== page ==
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“that’s not the way we do things around here” April 3, 2009

Posted by That Guy in Did I Hear That Right?, Observations.
Tags: , , , , , , , , ,

One of our employees, Jay, is doing a project for a Major Airlinetm. It was kind of an 11th-hour thing, so he came back after-hours last night to make sure his part was done.

Now, I’ve complained about guys like Jay before — he’s a combination of the over-the-shoulder guy and one of those when an e-mail isn’t enough people. Jay does fairly good work, but he’d do even better work if he stopped worrying about how good his work is and focusing instead on finding ways to improve it. But I digress.

CC-licensed photo by David Goehring.

CC-licensed photo by David Goehring.

Jay saw how his project ended up when he came in this morning and was quite unhappy. I didn’t see the final project — I’m not part of Jay’s team, and only work with him on occasion — but I’ll take his word for it. Jay found someone to help him fix up the project and then talked to the pre-press/production department about making sure it was fixed.

Then he came over to my desk and explained the whole thing again — as if I couldn’t hear him explaining it to Marian, who sits about 15 feet away from me (and Jay has a very loud voice that carries quite well). He asked me if I could make sure the updated version of the project made it to the appropriate websites. That obliquely falls under my job description — I don’t work with content management very much, but I’ve done it as a fill-in on several occasions — so I wrote it down on my list and told him I would take care of it as soon as Marian was done with her part.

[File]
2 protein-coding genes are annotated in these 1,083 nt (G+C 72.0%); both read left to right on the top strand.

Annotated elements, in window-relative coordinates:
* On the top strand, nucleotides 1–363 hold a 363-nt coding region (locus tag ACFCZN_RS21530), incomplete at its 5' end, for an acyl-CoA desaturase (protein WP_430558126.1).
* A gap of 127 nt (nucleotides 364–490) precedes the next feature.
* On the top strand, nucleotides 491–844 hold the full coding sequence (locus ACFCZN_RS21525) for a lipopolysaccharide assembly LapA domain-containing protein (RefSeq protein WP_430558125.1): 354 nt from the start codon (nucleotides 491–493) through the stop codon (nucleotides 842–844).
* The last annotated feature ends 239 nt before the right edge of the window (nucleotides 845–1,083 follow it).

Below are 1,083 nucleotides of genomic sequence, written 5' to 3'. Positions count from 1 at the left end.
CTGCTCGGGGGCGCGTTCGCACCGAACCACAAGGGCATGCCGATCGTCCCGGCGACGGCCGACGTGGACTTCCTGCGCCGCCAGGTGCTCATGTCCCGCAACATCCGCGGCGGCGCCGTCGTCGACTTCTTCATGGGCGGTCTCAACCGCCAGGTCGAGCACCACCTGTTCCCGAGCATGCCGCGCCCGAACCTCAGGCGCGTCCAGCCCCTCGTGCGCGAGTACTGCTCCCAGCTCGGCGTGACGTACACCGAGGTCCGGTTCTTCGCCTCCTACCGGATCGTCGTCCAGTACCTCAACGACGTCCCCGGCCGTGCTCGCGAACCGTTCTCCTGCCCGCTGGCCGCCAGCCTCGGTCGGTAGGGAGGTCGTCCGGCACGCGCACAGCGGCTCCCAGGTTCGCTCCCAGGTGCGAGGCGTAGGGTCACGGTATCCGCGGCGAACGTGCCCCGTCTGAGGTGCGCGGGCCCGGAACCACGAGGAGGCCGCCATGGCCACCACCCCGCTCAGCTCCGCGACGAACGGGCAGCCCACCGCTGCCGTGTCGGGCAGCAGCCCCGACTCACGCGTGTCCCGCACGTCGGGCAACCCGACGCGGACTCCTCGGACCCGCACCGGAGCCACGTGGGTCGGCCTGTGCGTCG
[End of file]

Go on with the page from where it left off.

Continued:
Then Jay says this:

I’m just embarrassed by the way it came out when we did it last night, and I don’t want Major Airline to see it that way. That’s not the way we do things around here.

Well, Jay, actually… it is. Your department shies away from difficult projects in favor of the easy ones. They don’t make sure the projects are distributed to the proper websites or are even proofread — you wouldn’t believe the number of spelling, grammatical, and format errors I’ve found while working on our sites. Pre-press/production does (for the most part, though there are exceptions) as little work as possible and is actively contrarian when they are asked to go above and beyond. The designers who work with you, Jay, are so tired of listening to you bloviate loudly on a daily basis that they’ll just agree to whatever you want so you shut up and go away so they can work. Your co-workers respect your standing in the industry, but they still want to be as far away from you as possible. As for the online production department? Well, we certainly do our best, but we’re hamstrung by all the other departments that have no idea how to use the internet to do their jobs or serve their clients. You, Jay, are one of these people, but to your credit, at least you care about how your stuff looks on the internet. In that regard, we could use a little more of that attitude, especially from your boss, whose opinion of the internet is “if it’s not above the fold in gigantic text with a creative graphic, then no one will see it”*.

So, Jay, you’re wrong. Doing things half-assedly is our standing** operating procedure. I’m surprised that, after several decades working here, you haven’t figured this out yet.

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* Unfortunately, she’s right about this, but you can’t change the way people operate on the internet by pandering to them instead of forcing them to do something new.

** Standard, if you prefer. As Shawn Spencer says on “Psych”, “I’ve seen it both ways.”



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